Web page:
The sound of the wind is music to the ears of Hermann Albers. In fact, he only gets uneasy when a silence suggests something is wrong with his farm’s five 140-meter windmills.
Mr. Albers, the president of the German Wind Energy Association, known by its German acronym BWE, lives in Friesland, a region in the far north of Germany with more wind—and more windmills—than any other part of the country. But even there, more and more windmills are being temporarily shut down, even on the breeziest of days.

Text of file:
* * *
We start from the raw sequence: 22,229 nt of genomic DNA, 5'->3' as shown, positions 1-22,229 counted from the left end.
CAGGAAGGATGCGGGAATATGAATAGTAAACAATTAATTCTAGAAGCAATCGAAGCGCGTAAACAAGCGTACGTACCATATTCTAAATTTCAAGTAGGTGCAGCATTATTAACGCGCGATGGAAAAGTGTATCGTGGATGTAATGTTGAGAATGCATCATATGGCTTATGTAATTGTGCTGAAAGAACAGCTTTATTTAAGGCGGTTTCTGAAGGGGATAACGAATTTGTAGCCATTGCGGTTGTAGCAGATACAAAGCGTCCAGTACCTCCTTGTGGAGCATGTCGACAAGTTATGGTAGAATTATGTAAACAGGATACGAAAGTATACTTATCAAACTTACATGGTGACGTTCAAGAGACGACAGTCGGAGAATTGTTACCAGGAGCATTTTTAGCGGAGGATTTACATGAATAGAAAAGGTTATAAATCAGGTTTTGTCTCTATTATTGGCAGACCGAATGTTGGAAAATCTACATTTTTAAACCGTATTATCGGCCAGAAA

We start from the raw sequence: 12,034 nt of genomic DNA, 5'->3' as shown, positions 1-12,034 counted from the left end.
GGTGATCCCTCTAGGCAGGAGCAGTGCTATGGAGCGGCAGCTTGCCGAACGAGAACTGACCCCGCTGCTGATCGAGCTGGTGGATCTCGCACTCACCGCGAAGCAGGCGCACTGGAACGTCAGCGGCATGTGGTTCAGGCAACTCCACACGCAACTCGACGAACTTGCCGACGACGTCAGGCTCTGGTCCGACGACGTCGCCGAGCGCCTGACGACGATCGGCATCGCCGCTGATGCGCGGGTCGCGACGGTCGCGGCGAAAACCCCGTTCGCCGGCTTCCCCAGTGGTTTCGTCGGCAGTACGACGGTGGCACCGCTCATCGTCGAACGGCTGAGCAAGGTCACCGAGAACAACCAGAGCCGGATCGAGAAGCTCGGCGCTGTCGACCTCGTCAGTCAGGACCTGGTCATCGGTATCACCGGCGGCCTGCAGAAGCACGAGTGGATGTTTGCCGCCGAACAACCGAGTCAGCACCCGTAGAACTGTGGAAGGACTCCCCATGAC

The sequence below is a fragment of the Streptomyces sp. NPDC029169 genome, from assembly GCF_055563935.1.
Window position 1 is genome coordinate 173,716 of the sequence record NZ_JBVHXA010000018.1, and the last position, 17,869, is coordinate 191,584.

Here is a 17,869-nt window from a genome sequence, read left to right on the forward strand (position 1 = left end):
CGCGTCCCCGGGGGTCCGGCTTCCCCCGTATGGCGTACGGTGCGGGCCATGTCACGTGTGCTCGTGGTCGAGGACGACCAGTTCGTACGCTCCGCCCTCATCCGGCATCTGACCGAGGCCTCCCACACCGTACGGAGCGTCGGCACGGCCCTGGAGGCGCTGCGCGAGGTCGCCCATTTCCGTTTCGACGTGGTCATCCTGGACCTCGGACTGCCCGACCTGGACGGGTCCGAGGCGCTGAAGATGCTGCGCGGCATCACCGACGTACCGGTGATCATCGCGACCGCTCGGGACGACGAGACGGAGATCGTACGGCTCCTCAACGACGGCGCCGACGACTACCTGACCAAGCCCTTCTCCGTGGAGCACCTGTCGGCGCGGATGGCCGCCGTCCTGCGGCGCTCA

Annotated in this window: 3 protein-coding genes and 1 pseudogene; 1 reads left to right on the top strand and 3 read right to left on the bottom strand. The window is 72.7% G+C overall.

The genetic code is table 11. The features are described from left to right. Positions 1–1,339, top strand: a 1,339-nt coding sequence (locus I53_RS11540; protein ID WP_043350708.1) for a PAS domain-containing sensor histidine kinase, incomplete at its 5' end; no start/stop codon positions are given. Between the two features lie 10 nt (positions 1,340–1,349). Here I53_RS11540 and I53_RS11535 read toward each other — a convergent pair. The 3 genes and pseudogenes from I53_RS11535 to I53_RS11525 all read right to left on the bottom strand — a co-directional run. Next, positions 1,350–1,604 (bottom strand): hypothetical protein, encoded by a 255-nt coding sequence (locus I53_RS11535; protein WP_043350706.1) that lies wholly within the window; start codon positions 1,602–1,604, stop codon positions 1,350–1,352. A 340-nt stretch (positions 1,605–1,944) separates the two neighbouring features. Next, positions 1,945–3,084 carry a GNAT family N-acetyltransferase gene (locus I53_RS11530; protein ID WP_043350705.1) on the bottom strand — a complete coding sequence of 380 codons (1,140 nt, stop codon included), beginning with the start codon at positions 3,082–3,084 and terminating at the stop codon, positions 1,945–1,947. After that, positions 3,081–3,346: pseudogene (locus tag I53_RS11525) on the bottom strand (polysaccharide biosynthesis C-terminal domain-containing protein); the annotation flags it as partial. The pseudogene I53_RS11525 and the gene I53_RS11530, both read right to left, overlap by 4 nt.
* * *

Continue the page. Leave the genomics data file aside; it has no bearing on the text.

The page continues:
Mr. Albers has been affected, too. “My own turbines have been hit with output limitations,” he told Handelsblatt.
The shutdown has nothing to do with the wind in itself. The problem lies with Germany’s creaking power network infrastructure: There simply are not enough power lines to carry all the green energy from the windy north to the rest of the country.